[W]hat, fundamentally, is the relation of pain and language […] The question, then, will be whether it is possible to hear in language the same tension of gathering and pulling apart, the same primal movement of a one always differentiated in itself that seemed to mark out the space of pain in Heidegger’s discourse (134).
The cited question is of major importance for the rest of his book but before arriving at this language of pain, Hanly wants to approach the subject of «inception» or «beginning». He does so in the so-called “seynsgeschichtlich project”, (144) which “is never far from the question of difference, of the pain of difference” (144). Apart from describing the «there» of Dasein as an “agonistic between-space” (145), Heidegger also offers another way to think it. In the seynsgeschichtlich treatises, “Dasein is the crisis between first and other beginnings” (145). But as Hanly underlines with regard to the Beiträge, the relation of «first» and «other» beginnings “must be seen to break out of the constraints a chronology would impose on them” (148). They are therefore beyond a metaphysical narrative of progression. The goal is to think another kind of confluence between being, event and inception, where «what is» no longer precedes «what occurs» (149). According to Hanly, the inception describing the there-ness of Dasein is a singularity which “must be given over to an original multiplicity.” This multiplicity consists in the fact that “in the ‘uniqueness of its incipience’, the inception is fractured, sundered” (152). Hanly then approaches this problem of inception from three different perspectives, “the thought of repetition, the thought of confrontation, and the thought of belonging” (153). Repetition signifies the inherent structure of inception. It means that inception is never just «the same», but it becomes itself by self-division, “it reaches ahead and thus encroaches differently each time on that which it itself initiates” (155). From the aspect of confrontation, it is important to note that neither are different inceptions opposed to one another in the sense of a counter-direction, nor does one of them sublate the other. Much rather, as Hanly puts it
Inception, we are told, is “assigned” or “allotted” (zugewiesen) to its other. The sense of this assignment seems to be that of an ineluctable and necessary gathering: Heidegger says indeed that the “other inception” “must be the only other” in relation to the uniqueness of the first beginning. (159)
Thirdly, the aspect of belonging is the other side of this specific form of non-oppositional negation. First and other belong together, because they are different, “but yet cannot be withdrawn from the fracture that binds them” and not resolved in the unicity of a whole (160). All three aspects undermine a logic of timely progression. In their light, and because of the multiple senses of the word «inception», Hanly says that “perhaps words themselves halt, reaching a kind of limit, a breaking-point in which a silence, a Sprachlosigkeit will come to dominance” (161).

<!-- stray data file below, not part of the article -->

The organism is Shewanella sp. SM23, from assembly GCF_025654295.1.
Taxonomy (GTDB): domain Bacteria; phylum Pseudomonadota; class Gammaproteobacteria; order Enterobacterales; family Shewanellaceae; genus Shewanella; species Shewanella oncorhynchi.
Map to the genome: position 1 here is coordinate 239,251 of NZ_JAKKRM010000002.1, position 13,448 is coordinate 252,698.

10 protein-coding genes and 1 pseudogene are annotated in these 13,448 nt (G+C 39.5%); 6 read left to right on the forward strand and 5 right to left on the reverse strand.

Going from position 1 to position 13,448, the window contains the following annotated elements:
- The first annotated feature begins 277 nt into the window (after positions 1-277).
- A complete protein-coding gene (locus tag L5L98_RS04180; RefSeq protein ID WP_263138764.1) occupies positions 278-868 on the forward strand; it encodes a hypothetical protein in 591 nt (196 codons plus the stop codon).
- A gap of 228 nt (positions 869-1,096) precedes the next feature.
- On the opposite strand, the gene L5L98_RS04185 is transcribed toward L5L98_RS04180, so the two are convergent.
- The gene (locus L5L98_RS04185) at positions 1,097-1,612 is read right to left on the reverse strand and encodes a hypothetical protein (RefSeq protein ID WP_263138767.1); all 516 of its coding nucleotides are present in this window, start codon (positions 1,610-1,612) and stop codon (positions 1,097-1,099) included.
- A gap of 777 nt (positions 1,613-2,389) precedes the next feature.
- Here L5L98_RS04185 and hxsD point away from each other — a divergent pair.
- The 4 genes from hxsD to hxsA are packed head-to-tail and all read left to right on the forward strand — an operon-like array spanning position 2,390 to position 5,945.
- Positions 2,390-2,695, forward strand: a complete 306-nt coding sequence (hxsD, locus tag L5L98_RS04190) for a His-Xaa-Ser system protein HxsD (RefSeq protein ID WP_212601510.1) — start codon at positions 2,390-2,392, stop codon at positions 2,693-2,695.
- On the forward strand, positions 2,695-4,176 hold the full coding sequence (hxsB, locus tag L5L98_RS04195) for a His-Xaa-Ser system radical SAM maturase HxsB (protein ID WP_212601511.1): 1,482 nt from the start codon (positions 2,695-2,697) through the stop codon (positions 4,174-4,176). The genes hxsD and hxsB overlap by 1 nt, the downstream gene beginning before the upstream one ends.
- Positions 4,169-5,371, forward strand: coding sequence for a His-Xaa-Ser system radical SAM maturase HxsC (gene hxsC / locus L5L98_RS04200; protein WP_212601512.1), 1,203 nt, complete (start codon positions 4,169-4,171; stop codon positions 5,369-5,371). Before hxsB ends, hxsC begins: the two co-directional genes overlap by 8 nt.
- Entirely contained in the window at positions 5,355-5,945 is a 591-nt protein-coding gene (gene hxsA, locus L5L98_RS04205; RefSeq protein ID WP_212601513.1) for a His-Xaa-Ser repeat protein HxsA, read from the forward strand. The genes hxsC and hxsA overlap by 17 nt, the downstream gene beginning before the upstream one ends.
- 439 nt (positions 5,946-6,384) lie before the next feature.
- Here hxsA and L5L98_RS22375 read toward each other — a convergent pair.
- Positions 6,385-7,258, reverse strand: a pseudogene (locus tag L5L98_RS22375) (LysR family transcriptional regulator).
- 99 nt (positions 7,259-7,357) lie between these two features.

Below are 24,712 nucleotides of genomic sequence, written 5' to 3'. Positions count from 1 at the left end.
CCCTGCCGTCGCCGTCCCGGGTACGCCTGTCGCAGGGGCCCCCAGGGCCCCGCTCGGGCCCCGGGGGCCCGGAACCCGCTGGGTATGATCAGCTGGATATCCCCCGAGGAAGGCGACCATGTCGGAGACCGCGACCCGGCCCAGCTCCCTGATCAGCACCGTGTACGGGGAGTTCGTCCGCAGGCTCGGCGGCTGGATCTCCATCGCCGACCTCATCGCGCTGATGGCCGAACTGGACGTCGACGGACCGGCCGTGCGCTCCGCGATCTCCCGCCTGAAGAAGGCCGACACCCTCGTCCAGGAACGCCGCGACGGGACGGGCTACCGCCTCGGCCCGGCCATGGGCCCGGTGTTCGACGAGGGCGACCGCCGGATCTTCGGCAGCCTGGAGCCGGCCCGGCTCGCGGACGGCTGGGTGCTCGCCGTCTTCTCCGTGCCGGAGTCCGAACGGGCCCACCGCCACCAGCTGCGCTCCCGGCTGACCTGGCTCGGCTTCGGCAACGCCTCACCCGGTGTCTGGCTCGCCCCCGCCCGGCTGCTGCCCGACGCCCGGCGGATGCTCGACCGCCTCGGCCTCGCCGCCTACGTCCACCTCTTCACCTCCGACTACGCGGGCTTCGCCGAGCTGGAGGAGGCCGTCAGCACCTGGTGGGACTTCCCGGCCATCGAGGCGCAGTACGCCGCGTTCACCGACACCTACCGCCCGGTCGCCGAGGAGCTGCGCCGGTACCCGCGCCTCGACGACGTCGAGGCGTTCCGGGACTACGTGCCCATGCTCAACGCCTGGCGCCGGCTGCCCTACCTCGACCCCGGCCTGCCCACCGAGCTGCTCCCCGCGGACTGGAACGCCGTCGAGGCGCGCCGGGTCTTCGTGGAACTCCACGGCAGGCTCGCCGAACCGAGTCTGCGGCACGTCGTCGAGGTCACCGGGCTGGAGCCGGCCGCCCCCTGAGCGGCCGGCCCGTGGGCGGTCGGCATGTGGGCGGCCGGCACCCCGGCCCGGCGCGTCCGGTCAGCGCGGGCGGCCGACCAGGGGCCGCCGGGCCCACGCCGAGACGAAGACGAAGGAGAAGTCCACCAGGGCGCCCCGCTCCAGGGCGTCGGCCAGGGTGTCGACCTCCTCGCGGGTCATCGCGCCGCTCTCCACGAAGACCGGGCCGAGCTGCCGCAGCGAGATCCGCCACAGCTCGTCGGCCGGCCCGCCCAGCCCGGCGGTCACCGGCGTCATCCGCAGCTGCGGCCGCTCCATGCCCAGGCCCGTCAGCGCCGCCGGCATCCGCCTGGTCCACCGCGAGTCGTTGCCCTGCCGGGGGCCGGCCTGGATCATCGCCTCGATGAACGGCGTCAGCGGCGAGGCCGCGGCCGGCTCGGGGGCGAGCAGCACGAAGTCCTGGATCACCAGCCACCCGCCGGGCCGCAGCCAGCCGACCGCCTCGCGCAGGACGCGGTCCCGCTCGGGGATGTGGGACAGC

For the last chapter of his book, Hanly elaborates more deeply on the relation of language and pain. To this end, Hanly argues for an “irruptive pain of the word” (163) that Heidegger foregrounds with a particular style of writing. A central influence here comes from Herder’s Treatise on the Origin of Language. In Herder’s thinking, it is crucial that human experience is unspecified, “his forces of soul [Seelenkräfte] are distributed over the world” (165). Hanly sketches out how this dispersion is linked to the origin of language, because “the word, for Herder, will be torn out of this dispersive field: a mark, scarring the indifferent surface of sensation” (165). However, this word or mark cannot simply be reduced to the acoustic. Hanly shows how, according to both Heidegger and Herder, there is a dimension of gathering between the multiplicity of the sensually given and the expressed sound. This dimension is the mark understood as hearing and thus hearing “is to be of the non-sonorous as much as of the sonorous” (168). Coming back to the subject of Dasein, the point is that it is itself the mark of hearing. The «there» of Dasein is thus a figure of between that avoids metaphysical opposition. It carries silence in and as breaking, in-between, being “precisely the index of this movement, the crossing that the mark effects” (169). Finally, this ambivalence of the mark, the word as joining and tearing apart becomes manifest in a new sense of system. With Heidegger’s view on Schelling’s Philosophical Investigations into the Essence of Human Freedom in mind, Hanly interprets the Beiträge as the execution of this systematicity. Hanly says that when Heidegger is writing “’a legitimate renunciation of system can only originate from an essential insight into it’ (GA 42: 46/24), what he is requiring of us is an experience that fully acknowledges the necessity of system before it can move beyond it” (172). Pursuant to the etymology of «sunistemi», which translates to “placing together”, system can mean two things: on the one hand, it merely means “accumulation and patchwork” of extrinsic, indiscriminate elements (173). On the other hand, it refers to the order, manner, or content according to which elements are intrinsically composed. What the Beiträge are purposefully exposing after Hanly is that at the very core, any gathering will produce both kinds of joinings, extrinsic and intrinsic (173). Regarding each gesture of thinking, Heidegger says that “they unfold, on the one hand, necessarily in sequence, each adding to the force, the urgency (Eindringlichkeit) of the others, while at the same time, each says always ‘the same of the same’” (174). This movement of thought in language is enabled by the fundamental attunement which is “in a tense relation with that “coming to word””(175), although there is no word for itself. The fundamental attunement hovers between verbal determinations, it is characterized by a principal namelessness, by a failing of the word which makes it “accessible only to a thinking that belongs in a primary way to silence” (175). Therefore, the style of this thinking is one of restraint, as only “Erschweigung, as Heidegger calls it, can play out fully the demands of the systematic” (176) as it circulates around silence, unfolding it each time anew. Only with this writing and its peculiar rigor the task of philosophy can be most fully realized.